Six-year project targets creation of a bespoke classification system to help vets better assess disease prevalence, and tailor health and welfare advice to individual animals.
The creation of the world’s first dog skull classification system could see vets assess health and welfare needs based on face shape alone.
Animal welfare and management lecturer Claire Mitchell is measuring hundreds of dogs’ skulls to find out more about the correlation between head shape and health.
It is anticipated the system will consist of at least five categories, including brachycephalic and dolichocephalic breeds, and consider skull and rostrum height. Such categorisation could help clinicians identify dogs that may be more prone to certain diseases.
Miss Mitchell, who is undertaking the study as part of her PhD at the University of Northampton, said: “Clearer, more logical categories that fit better with individual dogs will help tailor veterinary treatment and public information to particular categories, as well as come up with designs for hygiene products tailored to each category.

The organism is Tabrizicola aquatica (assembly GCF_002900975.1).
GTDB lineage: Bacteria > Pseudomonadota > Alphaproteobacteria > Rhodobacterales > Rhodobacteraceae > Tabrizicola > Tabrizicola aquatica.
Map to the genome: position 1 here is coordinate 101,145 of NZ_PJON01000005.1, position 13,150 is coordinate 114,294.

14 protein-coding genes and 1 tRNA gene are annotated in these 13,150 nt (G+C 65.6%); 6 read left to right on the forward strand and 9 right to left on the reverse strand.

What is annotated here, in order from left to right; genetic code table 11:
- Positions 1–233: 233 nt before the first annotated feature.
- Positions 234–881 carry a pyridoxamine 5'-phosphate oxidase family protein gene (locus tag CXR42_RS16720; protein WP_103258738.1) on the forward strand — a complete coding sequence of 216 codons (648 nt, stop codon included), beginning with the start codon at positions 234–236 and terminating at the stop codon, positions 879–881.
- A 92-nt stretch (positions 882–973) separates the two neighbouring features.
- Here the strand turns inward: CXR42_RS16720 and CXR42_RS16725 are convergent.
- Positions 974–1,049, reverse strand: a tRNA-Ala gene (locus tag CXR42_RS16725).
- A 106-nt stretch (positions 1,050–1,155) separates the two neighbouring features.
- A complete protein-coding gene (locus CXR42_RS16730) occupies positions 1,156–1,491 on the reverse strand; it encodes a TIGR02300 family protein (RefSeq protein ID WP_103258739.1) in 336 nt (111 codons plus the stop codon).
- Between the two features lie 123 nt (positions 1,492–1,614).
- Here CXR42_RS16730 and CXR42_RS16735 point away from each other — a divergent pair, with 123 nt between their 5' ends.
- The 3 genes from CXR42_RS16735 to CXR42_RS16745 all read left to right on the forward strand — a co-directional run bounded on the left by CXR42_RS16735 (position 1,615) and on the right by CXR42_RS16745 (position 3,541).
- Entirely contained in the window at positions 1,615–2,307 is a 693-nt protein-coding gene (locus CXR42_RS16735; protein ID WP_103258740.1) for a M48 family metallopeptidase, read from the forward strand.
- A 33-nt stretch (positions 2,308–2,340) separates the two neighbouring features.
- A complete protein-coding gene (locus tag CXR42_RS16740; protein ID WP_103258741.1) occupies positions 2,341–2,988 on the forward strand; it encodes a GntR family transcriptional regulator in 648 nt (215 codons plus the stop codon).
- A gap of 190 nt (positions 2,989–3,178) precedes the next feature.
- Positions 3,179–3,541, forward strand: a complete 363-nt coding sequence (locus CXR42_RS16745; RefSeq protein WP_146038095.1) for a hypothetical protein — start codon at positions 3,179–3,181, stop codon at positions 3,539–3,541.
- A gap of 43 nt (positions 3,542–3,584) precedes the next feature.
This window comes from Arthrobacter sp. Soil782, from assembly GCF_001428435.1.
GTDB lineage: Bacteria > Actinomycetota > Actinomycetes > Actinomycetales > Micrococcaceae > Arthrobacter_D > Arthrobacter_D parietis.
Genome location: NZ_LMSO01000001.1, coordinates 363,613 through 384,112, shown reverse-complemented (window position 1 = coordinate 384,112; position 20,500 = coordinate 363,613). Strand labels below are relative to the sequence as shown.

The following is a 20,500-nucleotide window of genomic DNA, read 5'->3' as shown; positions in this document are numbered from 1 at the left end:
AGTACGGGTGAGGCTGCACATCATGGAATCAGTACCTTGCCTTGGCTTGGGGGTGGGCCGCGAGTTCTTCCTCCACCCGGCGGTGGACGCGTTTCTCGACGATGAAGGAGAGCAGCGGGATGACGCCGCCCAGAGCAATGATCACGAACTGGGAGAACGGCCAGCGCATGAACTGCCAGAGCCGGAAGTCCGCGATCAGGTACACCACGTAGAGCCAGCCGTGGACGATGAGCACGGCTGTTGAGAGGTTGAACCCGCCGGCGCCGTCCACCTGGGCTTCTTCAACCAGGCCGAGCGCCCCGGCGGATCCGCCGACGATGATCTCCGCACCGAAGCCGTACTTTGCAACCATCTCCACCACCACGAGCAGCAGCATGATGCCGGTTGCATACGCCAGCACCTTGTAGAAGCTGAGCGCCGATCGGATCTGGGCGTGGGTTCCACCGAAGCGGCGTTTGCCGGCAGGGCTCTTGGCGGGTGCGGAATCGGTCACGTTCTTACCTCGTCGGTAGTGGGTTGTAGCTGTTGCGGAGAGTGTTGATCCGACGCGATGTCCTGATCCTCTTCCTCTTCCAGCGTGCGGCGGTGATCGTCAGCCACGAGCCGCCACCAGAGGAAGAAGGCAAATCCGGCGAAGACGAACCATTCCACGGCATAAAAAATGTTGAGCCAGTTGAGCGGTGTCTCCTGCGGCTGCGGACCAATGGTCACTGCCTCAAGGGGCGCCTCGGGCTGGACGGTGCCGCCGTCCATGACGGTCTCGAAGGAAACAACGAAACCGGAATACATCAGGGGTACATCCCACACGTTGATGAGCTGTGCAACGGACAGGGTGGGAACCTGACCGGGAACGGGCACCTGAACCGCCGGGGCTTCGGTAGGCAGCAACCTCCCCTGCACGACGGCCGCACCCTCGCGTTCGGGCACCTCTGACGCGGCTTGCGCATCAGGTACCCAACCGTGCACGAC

“If vets knew the likely prevalence of disease for a particular category, they could advise owners based on that knowledge. This would allow them to look for particular signs when health checking those dogs.”
Miss Mitchell said she hopes, by the end of the six-year project, to have created a bespoke classification system and contributed to an overhaul of canine dental health hygiene products.
She said: “There isn’t a dental hygiene product that takes into account a dog’s head shape; there are just three categories based on weight.
“In other species, the height of the skull is related to how strong the bite force is and how the animal manipulates food. So, this research may find dogs need a different format of diet based on skull shape, for example.”